Can you explain the meaning of the different health insurance plans? (HMO, PPO, POS, etc.)

UPDATED: Oct 9, 2012

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Asked October 9, 2012

1 Answer

It can be confusing trying to pick a health insurance plan from a list of acronyms. Each type of plan provides you with unique benefits, and it is important that you know what kind of plan you are being offered, both because all plans include their own out of pocket expenses. Review a quick list of the most popular health insurance plans, and if you have a choice, pick the one that most closely matches the needs of your family.

HMO is short for Health Maintenance Organization. In this type of plan, you have a primary physician who determines your health needs and refers you to specialists as needed. Your choices are limited to caregivers that operate within the HMO network and you are responsible for the costs related to any out of network care you receive. An HMO is considered a health maintenance plan because it is focused on preventive care to reduce medical costs.

PPO is an acronym for Preferred Provider Organization. It is very similar to an HMO, but does not include a primary physician who manages your health needs. Additionally, PPO plans will let you see caregivers who are not part of your health plan's network, but you will have to pay the difference between your insurance coverage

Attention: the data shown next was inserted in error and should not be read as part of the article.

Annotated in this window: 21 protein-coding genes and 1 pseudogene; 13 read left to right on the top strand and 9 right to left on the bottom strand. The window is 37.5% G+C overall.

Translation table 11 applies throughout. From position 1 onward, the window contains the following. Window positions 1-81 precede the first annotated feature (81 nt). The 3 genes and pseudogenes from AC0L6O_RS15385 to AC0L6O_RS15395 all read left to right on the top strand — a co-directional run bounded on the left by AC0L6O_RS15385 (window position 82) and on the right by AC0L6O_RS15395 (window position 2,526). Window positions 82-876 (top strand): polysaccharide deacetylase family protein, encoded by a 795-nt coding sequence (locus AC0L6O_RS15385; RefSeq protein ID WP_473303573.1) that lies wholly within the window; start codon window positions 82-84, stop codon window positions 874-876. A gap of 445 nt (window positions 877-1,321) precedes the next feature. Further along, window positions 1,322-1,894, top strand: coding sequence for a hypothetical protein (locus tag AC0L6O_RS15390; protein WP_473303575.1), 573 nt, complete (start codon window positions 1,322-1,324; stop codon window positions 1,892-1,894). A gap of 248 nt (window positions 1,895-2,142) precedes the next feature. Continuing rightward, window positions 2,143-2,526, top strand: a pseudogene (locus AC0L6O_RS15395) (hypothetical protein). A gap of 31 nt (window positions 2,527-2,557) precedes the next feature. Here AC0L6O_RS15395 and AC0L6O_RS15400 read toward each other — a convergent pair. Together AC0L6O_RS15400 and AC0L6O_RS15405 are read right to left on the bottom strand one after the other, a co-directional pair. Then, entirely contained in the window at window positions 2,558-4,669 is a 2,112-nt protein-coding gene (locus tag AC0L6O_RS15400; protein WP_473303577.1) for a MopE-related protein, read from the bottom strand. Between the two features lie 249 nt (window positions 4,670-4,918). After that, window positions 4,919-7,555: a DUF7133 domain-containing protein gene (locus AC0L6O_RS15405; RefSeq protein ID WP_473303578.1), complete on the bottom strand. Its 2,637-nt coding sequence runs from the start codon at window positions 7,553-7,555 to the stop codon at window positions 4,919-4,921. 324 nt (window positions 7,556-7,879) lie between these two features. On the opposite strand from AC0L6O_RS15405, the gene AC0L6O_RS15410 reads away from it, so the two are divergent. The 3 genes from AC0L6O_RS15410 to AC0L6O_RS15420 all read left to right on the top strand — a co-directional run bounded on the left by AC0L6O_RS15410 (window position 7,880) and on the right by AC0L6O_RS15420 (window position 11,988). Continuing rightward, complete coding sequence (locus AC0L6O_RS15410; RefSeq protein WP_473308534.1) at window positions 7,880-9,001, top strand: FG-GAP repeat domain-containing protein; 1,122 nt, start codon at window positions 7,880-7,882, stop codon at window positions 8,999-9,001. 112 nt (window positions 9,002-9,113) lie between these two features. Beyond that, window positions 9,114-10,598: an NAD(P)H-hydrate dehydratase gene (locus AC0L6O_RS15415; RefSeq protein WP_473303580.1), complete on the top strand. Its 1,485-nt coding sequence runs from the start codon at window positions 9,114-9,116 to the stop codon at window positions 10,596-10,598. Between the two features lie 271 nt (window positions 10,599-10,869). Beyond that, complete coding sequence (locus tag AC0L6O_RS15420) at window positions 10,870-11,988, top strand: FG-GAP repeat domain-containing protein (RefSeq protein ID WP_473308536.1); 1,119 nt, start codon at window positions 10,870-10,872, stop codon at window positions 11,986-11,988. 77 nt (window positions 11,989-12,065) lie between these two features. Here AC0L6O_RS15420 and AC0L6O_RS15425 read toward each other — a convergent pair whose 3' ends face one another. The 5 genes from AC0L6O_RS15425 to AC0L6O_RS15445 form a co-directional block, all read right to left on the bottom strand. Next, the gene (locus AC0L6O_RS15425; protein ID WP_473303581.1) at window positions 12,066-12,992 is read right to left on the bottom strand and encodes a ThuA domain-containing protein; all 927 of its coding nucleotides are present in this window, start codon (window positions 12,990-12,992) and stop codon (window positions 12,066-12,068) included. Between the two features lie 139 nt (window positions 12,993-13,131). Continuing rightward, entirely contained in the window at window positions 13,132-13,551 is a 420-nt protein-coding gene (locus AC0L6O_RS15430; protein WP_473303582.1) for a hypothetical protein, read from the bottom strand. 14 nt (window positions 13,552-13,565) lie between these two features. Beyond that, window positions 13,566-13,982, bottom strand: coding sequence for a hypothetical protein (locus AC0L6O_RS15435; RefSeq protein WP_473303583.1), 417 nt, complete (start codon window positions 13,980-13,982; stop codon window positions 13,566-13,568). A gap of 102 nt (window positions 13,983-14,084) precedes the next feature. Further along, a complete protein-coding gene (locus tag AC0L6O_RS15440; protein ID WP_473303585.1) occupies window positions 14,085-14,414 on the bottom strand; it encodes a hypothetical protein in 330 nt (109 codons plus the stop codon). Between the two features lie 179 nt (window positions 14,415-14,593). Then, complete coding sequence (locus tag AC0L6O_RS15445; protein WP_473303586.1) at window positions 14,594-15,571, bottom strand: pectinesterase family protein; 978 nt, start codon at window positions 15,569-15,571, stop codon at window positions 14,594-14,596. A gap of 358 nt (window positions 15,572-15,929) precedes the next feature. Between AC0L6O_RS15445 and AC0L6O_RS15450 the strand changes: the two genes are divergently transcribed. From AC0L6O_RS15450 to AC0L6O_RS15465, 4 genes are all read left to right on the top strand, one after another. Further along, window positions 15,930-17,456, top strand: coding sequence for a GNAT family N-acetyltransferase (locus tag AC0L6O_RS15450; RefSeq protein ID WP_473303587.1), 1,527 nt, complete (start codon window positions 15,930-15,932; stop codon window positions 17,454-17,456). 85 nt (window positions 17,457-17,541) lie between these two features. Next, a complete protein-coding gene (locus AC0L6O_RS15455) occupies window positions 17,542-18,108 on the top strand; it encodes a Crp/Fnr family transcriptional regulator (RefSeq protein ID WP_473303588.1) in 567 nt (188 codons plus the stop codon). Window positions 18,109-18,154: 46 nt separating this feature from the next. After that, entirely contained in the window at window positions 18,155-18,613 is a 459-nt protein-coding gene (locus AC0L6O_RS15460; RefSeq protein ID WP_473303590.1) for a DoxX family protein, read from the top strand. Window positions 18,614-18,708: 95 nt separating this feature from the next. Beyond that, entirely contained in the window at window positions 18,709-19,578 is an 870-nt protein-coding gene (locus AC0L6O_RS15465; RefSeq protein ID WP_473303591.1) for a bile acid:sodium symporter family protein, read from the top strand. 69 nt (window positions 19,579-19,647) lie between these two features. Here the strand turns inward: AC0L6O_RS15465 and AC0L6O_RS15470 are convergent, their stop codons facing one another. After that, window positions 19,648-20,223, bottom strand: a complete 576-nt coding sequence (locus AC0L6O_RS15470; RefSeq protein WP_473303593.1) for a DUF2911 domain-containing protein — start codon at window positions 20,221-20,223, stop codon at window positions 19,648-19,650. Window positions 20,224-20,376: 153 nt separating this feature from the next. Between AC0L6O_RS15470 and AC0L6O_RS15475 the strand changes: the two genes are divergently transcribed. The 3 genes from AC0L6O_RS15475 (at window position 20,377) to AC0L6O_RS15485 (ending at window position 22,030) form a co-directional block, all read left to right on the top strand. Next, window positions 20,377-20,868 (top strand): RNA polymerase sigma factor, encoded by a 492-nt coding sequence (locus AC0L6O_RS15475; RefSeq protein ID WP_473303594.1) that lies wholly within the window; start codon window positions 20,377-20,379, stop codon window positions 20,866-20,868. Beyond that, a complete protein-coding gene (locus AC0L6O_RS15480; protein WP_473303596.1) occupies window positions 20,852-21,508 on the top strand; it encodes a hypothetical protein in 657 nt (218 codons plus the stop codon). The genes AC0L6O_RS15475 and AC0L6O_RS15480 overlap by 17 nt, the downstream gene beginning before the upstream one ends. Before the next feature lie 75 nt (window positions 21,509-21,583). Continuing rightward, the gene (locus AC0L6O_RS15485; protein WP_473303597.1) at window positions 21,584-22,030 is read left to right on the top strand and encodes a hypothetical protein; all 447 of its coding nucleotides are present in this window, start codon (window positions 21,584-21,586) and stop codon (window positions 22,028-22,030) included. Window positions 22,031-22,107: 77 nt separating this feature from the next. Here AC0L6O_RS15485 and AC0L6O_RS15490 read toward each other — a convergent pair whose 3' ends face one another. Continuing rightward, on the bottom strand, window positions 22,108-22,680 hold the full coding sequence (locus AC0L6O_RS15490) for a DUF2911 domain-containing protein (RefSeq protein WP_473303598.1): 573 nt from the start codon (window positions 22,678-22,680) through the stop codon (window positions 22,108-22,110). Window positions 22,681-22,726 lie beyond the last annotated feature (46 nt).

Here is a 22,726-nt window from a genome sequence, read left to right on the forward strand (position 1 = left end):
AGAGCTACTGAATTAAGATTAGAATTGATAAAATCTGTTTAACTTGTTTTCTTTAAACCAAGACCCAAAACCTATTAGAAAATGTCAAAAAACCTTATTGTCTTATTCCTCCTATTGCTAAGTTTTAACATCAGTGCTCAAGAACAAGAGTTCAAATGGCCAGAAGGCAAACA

POS, or Point of Service, is a plan which allows you to choose providers outside of your network if you are willing to pay the difference in cost between caregivers in the plan and the provider you have chosen. Visiting out of network doctors may also have fees that must be paid in addition to other health insurance costs.

Independent Provider Organizations, IPO's, are similar to an HMO as well. The biggest difference in this type of plan is that it costs you more out of pocket, and you are not limited to choosing physicians or caregivers who are in your health insurance plan's network.

There are other distinguishing characteristics of the different health plans, but the primary differences are always going to be based on where you can get care, what you have to pay for it, and whether or not you are allowed to decide when specialist care is needed When selecting a health insurance plan, you should be taking each of these into conisderation.

Answered October 9, 2012 by Anonymous

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